Also this week: Get Out The Science, RIP Kenneth Arrow, should we all move to Switzerland?, blogs > Twitter, and more.
Also this week: tell me again when to use fixed vs. random effects, why
everything higher education costs so much these days, why you should distrust conclusions based on many small studies, and more.
Also this week: 2017 ESA Fellows and Early Career Fellows, how to make new faculty orientations more useful, underrepresentation of women in top-ranked graduate programs, neuroscientists vs. microprocessors, Daphnia vs. Meg, and more.
Also this week: Michael Eisen plans to run for Senate, honoring ecologists, Princeton Monographs seeks women authors, and more.
Also this week: The Trump administration’s war on facts begins, does “question first” science lead to bandwagons?, David Attenborough on your phone, great teaching vs. great research, RIP Beall’s list of predatory publishers, and more.
Also this week: Joan Strassmann is marching on Washington, your periodic reminder that everybody gets rejected, measurement error vs. you, do studies of the “growth mindset” replicate, Hieronymous Bosch vs. the third reviewer, and more.
Also this week: NSF DEB year-end wrap up, how prospective grad students can make the most of their campus visits, “may the wish power be together with you”, and more. The funny links are extra-funny this week!
Also this week:
lowering rethinking the bar, against the usual advice for avoiding gender bias in reference letters, one of the more unusual “alt-ac” jobs you’ll ever see, what to get Meg for her birthday, Jeremy’s New Year’s resolution, and more
The deadline for nominations for the Jasper Loftus-Hills Young Investigator Awards is Jan. 1. Details here.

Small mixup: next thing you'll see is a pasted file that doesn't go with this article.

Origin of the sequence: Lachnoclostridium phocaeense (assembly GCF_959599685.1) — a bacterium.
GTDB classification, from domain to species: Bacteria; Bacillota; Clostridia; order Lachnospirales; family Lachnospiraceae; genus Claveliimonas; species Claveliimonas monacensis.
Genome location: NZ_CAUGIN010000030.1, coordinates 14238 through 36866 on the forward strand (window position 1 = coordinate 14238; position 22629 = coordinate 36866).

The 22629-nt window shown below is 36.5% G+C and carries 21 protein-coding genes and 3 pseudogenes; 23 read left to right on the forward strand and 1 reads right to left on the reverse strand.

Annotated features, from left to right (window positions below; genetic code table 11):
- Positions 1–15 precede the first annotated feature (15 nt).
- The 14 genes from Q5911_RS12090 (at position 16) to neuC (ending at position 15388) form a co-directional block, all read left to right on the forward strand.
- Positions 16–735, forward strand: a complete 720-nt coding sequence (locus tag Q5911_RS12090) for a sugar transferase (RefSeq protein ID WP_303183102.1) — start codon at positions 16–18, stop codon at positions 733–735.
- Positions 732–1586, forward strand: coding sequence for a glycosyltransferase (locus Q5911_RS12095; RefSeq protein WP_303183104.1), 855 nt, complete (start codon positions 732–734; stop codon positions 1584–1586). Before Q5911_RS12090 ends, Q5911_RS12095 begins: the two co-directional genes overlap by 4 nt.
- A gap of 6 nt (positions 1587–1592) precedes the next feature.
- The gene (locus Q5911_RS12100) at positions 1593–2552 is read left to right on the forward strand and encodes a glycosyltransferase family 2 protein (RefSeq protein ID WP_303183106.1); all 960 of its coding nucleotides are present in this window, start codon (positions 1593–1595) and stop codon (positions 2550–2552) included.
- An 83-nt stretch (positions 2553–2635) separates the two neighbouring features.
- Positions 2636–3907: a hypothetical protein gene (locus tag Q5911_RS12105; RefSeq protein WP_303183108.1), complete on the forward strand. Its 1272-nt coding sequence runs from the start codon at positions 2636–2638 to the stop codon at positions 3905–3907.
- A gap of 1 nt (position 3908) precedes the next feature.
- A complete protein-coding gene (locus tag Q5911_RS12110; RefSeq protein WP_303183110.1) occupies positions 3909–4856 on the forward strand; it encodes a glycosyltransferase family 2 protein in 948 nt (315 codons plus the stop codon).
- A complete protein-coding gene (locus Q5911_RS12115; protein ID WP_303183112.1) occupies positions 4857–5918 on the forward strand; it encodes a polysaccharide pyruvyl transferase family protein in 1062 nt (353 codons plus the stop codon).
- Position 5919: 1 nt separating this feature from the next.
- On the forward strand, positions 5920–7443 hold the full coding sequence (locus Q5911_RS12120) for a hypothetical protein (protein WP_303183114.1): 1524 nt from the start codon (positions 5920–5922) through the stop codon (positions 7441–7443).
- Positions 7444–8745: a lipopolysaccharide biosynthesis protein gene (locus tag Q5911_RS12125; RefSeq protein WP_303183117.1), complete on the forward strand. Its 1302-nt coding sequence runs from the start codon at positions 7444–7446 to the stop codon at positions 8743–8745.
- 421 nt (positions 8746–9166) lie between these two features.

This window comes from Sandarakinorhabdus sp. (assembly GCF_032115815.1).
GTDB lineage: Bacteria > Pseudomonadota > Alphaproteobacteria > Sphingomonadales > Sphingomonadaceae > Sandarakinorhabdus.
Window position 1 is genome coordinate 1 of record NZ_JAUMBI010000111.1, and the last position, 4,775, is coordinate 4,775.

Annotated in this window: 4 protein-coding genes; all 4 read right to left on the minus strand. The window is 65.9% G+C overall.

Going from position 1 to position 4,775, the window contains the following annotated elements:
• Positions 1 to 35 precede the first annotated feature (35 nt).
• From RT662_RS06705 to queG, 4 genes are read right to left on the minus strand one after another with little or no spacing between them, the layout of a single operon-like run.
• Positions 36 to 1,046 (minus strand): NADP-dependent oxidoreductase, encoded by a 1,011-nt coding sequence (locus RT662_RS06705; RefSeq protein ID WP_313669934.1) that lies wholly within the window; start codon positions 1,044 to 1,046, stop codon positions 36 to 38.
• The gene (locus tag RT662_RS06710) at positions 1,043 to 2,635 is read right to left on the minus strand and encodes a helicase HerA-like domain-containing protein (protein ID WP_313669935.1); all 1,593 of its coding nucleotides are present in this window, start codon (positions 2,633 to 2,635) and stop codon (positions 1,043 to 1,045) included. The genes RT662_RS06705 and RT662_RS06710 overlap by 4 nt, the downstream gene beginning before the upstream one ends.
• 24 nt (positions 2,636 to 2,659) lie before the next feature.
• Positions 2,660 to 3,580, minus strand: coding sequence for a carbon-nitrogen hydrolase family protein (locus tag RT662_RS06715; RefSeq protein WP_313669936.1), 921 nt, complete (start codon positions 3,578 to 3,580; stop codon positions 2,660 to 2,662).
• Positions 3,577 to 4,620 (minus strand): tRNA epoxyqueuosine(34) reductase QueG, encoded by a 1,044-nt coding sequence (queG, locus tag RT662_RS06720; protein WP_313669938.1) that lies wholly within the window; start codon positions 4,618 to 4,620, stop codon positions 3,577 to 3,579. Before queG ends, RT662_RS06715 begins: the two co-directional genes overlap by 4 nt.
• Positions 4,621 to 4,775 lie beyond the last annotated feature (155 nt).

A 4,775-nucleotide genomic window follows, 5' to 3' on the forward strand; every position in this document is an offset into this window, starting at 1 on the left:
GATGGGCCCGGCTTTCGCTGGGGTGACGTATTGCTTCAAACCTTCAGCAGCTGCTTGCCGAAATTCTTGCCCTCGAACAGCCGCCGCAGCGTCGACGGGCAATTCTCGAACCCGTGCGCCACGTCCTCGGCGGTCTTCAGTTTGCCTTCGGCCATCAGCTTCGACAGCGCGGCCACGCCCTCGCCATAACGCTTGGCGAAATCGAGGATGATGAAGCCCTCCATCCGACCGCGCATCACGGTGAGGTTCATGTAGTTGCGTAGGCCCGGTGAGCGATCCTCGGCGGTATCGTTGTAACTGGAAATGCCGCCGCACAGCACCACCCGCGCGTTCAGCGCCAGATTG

A rare retraction in ecology, from Biology Letters. There’s no suggestion of misconduct, merely honest errors the last author worked hard to fix. A second paper, in GEB, also is affected by the errors, but GEB will allow the authors to publish a corrected version. Our own Brian McGill, EiC of GEB, is quoted in the linked article. Mistakes happen in science, and discovering you’ve made one is really stressful, so kudos to the author for doing the right thing and correcting the record.
Phil Davis of Scholarly Kitchen with an overview of different approaches to “portable peer review”. Axios Review, for which I am an editor, gets a lengthy shout-out. Here‘s my most recent post on Axios and why you should consider trying it.
(Almost) nothing but seasonal links this week!
A defense of the “adversarial” culture of philosophy, as distinct from a defense of assholes in philosophy. My anecdotal impression is that the culture of ecology is mostly non-adversarial, save at a few places. Related: my old posts on how to ask tough questions of seminar speakers, and how to make your graduate student seminar series better training.
Merry Christmas from herpetology! Well, for some value of “merry”. “Merry” means the same thing as “AAAAAAAHHHHHHHH!!!!11!!1!”, right? 🙂
Caroline Tucker’s annual holiday caRd. Hooray! Been looking forward to this for weeks. 🙂
And finally, I love my adopted country:
Happy holidays everyone! See you in 2017!